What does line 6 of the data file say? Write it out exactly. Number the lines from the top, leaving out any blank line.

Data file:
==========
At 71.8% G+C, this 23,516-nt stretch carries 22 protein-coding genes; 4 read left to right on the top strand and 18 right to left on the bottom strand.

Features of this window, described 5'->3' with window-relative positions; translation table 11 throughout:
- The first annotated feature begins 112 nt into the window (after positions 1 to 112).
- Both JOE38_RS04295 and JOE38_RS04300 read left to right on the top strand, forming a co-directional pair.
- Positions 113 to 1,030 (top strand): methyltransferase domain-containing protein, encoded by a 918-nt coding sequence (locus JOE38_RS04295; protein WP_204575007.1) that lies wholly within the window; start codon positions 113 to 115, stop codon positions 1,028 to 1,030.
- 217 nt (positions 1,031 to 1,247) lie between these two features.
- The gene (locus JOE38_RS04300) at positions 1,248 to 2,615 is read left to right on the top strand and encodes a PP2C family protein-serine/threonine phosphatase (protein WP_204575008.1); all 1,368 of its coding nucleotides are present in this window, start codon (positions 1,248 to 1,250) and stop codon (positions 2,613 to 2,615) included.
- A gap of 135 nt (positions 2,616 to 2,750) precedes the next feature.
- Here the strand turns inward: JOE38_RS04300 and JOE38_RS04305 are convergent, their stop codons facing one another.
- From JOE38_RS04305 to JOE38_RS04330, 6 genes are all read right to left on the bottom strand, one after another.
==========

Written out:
- 217 nt (positions 1,031 to 1,247) lie between these two features.